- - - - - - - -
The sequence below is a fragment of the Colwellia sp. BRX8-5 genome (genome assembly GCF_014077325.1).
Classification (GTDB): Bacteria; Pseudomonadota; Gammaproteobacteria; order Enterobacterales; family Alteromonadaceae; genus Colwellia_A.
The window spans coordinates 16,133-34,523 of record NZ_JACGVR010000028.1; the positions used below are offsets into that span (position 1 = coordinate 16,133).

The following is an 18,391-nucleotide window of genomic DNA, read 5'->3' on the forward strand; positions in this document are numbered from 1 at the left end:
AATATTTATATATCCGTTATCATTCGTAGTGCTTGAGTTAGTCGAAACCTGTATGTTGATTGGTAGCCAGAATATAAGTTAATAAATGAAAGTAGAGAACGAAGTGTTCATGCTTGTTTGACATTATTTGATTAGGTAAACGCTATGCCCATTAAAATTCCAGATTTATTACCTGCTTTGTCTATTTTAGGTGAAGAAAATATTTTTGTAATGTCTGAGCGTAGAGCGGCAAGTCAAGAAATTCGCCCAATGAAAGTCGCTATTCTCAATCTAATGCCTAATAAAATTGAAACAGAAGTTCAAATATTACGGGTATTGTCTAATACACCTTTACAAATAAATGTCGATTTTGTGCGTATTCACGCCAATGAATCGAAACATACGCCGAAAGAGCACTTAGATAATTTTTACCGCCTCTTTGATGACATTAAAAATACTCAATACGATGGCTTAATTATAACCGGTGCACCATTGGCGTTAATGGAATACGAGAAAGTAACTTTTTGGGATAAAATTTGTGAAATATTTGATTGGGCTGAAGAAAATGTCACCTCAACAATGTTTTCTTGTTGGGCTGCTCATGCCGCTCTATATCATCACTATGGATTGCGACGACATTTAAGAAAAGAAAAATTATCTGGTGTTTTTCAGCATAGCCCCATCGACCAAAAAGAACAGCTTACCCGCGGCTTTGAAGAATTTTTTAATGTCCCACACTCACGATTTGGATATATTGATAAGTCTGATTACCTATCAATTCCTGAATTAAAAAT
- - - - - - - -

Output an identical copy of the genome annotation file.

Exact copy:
The sequence below is a fragment of the Colwellia sp. BRX8-5 genome (genome assembly GCF_014077325.1).
Classification (GTDB): Bacteria; Pseudomonadota; Gammaproteobacteria; order Enterobacterales; family Alteromonadaceae; genus Colwellia_A.
The window spans coordinates 16,133-34,523 of record NZ_JACGVR010000028.1; the positions used below are offsets into that span (position 1 = coordinate 16,133).

The following is an 18,391-nucleotide window of genomic DNA, read 5'->3' on the forward strand; positions in this document are numbered from 1 at the left end:
AATATTTATATATCCGTTATCATTCGTAGTGCTTGAGTTAGTCGAAACCTGTATGTTGATTGGTAGCCAGAATATAAGTTAATAAATGAAAGTAGAGAACGAAGTGTTCATGCTTGTTTGACATTATTTGATTAGGTAAACGCTATGCCCATTAAAATTCCAGATTTATTACCTGCTTTGTCTATTTTAGGTGAAGAAAATATTTTTGTAATGTCTGAGCGTAGAGCGGCAAGTCAAGAAATTCGCCCAATGAAAGTCGCTATTCTCAATCTAATGCCTAATAAAATTGAAACAGAAGTTCAAATATTACGGGTATTGTCTAATACACCTTTACAAATAAATGTCGATTTTGTGCGTATTCACGCCAATGAATCGAAACATACGCCGAAAGAGCACTTAGATAATTTTTACCGCCTCTTTGATGACATTAAAAATACTCAATACGATGGCTTAATTATAACCGGTGCACCATTGGCGTTAATGGAATACGAGAAAGTAACTTTTTGGGATAAAATTTGTGAAATATTTGATTGGGCTGAAGAAAATGTCACCTCAACAATGTTTTCTTGTTGGGCTGCTCATGCCGCTCTATATCATCACTATGGATTGCGACGACATTTAAGAAAAGAAAAATTATCTGGTGTTTTTCAGCATAGCCCCATCGACCAAAAAGAACAGCTTACCCGCGGCTTTGAAGAATTTTTTAATGTCCCACACTCACGATTTGGATATATTGATAAGTCTGATTACCTATCAATTCCTGAATTAAAAAT